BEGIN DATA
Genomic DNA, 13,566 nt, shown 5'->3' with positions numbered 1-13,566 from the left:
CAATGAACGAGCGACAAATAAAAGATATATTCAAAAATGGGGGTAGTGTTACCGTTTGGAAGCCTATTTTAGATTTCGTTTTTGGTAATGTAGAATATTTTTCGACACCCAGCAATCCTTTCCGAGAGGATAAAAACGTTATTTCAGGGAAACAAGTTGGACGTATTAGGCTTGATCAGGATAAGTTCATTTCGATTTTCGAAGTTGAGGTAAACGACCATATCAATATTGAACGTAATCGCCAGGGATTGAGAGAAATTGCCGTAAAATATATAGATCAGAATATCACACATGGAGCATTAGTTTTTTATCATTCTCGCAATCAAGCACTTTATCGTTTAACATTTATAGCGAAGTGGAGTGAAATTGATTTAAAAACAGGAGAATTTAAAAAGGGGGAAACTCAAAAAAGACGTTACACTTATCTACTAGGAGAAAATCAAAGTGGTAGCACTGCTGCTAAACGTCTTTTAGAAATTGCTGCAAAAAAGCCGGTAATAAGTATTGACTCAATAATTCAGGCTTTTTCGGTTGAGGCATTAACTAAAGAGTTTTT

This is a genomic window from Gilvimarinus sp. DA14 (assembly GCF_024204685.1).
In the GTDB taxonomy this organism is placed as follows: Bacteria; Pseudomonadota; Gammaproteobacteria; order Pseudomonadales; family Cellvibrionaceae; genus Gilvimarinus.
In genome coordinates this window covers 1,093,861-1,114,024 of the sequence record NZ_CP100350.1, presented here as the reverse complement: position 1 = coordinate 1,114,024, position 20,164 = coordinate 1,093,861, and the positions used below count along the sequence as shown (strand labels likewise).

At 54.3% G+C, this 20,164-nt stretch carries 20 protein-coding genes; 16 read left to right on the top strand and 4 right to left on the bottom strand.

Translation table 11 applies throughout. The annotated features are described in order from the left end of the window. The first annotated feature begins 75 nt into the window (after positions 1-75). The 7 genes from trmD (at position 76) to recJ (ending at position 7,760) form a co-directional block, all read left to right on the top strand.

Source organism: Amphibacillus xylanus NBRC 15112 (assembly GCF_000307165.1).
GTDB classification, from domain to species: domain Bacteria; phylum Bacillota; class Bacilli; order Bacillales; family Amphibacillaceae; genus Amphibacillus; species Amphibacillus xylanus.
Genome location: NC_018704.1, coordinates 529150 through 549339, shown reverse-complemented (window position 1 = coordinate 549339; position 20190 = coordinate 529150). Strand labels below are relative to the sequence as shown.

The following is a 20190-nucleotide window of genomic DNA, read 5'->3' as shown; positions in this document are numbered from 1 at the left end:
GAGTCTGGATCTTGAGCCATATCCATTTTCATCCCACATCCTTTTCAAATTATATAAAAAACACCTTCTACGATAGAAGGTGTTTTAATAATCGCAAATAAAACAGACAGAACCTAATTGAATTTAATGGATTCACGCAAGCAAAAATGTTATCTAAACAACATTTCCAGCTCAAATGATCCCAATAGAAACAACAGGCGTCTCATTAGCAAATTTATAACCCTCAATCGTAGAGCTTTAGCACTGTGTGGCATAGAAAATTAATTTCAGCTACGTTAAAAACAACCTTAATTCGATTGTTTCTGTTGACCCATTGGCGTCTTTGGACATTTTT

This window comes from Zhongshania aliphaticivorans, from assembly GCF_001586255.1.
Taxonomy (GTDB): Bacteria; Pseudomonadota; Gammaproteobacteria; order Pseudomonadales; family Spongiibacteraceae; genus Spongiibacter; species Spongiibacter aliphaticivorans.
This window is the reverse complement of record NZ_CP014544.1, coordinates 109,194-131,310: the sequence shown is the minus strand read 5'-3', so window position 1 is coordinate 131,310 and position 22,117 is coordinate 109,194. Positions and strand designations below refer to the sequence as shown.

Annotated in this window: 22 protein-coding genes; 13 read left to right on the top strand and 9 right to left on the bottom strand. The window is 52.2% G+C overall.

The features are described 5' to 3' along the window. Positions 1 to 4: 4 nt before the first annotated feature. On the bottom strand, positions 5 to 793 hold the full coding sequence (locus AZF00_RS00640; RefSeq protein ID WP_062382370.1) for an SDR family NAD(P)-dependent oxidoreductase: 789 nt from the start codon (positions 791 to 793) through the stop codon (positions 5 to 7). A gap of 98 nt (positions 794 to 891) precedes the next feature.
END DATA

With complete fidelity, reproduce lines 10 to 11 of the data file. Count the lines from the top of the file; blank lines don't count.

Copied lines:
Genome location: NC_018704.1, coordinates 529150 through 549339, shown reverse-complemented (window position 1 = coordinate 549339; position 20190 = coordinate 529150). Strand labels below are relative to the sequence as shown.

The following is a 20190-nucleotide window of genomic DNA, read 5'->3' as shown; positions in this document are numbered from 1 at the left end: